Atlantic Meridional Overturning Circulation During the Last Glacial Maximum.

J. Lynch-Stieglitz, J.F. Adkins, W.B. Curry, T. Dokken, I.R. Hall, J.C. Herguera, J.J.-M. Hirschi, E.V. Ivanova, C. Kissel, O. Marchal, T.M. Marchitto, I.N. McCave, J.F. McManus, S. Mulitza, U. Ninnemann, F.J.C. Peeters, E.-F. Yu, R. Zahn

    Research output: Contribution to JournalArticleAcademicpeer-review


    The circulation of the deep Atlantic Ocean during the height of the last ice age appears to have been quite different from today. We review observations implying that Atlantic meridional overturning circulation during the Last Glacial Maximum was neither extremely sluggish nor an enhanced version of present-day circulation. The distribution of the decay products of uranium in sediments is consistent with a residence time for deep waters in the Atlantic only slightly greater than today. However, evidence from multiple water-mass tracers supports a different distribution of deep-water properties, including density, which is dynamically linked to circulation.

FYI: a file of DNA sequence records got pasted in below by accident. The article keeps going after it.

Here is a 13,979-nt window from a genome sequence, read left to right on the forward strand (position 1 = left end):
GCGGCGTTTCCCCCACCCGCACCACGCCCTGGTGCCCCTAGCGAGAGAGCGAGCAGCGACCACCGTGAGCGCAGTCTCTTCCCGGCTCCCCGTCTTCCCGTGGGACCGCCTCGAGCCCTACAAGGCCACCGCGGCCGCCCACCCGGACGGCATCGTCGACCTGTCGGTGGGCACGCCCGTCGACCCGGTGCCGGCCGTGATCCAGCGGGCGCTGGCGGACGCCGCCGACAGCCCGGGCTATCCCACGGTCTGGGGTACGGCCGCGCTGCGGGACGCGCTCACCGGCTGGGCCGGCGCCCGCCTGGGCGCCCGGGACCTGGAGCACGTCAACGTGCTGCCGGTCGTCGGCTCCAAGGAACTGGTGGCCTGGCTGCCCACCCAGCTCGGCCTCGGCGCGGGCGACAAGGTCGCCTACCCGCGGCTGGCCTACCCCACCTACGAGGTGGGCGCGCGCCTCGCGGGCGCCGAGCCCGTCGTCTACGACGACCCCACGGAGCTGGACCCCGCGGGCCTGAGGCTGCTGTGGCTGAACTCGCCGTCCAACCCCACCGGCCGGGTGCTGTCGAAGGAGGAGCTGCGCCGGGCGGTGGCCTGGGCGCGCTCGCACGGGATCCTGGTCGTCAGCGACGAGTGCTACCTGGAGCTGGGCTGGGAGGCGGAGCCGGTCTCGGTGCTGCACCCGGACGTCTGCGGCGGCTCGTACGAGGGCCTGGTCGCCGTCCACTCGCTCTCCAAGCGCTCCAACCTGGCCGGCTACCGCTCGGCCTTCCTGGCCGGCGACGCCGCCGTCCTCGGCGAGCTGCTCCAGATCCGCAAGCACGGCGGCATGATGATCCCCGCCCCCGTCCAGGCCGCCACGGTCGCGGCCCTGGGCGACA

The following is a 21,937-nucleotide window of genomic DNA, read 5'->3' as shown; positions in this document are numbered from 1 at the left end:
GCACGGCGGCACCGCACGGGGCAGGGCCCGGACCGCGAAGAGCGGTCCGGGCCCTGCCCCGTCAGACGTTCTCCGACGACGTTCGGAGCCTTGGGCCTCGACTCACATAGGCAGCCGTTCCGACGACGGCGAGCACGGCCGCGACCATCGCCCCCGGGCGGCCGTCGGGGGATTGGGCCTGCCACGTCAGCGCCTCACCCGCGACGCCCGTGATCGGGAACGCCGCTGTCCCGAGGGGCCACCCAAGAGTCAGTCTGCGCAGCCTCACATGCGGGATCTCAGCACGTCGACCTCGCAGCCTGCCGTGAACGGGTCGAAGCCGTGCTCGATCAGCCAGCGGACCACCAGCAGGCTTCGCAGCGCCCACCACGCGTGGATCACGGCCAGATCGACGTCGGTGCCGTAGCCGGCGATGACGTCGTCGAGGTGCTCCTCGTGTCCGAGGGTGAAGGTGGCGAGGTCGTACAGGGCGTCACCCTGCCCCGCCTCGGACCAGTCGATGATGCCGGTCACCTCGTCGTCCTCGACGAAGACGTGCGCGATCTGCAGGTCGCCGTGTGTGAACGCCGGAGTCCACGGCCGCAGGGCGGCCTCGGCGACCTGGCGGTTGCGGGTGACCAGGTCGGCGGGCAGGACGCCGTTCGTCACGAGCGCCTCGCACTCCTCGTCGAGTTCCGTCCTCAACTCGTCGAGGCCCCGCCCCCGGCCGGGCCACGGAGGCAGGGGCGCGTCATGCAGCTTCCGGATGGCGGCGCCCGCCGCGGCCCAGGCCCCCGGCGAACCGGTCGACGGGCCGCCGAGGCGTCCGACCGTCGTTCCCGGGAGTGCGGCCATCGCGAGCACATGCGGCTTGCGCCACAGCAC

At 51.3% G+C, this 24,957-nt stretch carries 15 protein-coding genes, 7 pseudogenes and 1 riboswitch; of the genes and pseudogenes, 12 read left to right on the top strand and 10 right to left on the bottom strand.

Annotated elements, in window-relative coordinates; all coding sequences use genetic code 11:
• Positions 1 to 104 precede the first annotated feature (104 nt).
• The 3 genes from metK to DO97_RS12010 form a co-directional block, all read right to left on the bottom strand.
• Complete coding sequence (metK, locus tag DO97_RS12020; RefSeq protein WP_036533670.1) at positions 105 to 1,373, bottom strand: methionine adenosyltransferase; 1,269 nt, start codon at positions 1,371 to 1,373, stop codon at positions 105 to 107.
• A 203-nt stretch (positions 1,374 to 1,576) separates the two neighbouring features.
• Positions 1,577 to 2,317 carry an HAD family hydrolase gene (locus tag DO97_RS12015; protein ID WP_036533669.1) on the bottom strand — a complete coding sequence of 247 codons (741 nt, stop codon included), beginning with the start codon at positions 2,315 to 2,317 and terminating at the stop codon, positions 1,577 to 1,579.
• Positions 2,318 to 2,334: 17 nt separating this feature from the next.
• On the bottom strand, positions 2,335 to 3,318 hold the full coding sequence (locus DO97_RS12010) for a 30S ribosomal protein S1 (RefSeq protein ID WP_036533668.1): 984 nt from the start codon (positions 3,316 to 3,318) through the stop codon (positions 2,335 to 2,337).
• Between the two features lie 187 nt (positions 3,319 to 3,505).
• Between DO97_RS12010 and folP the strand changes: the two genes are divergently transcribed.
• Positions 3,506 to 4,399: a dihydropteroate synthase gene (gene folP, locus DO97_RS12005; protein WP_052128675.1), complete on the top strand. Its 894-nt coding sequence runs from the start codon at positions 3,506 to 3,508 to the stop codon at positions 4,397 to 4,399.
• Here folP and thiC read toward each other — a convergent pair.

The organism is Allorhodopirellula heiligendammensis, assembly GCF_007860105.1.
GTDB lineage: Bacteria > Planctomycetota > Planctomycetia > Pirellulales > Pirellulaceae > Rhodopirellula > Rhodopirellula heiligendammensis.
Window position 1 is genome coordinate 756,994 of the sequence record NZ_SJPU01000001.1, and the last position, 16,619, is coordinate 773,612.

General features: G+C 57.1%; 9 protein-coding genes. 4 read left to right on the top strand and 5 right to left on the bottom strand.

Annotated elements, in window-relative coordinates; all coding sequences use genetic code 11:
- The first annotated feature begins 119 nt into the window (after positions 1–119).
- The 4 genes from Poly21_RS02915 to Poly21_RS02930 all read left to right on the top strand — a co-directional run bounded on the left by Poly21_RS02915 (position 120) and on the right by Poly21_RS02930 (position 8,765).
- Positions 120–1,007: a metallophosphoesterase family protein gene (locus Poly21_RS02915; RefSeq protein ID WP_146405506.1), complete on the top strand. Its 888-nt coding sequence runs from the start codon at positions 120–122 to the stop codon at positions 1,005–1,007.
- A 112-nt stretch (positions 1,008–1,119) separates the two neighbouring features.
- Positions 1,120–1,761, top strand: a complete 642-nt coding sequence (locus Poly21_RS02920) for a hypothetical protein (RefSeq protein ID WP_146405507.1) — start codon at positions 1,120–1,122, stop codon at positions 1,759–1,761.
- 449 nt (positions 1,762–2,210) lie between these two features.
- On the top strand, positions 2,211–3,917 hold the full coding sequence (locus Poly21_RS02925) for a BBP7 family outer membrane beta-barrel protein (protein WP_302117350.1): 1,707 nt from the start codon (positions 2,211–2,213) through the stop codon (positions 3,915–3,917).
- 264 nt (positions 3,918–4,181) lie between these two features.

Original languageEnglish
    Pages (from-to)66-69
    Publication statusPublished - 2007


    Dive into the research topics of 'Atlantic Meridional Overturning Circulation During the Last Glacial Maximum.'. Together they form a unique fingerprint.

    Cite this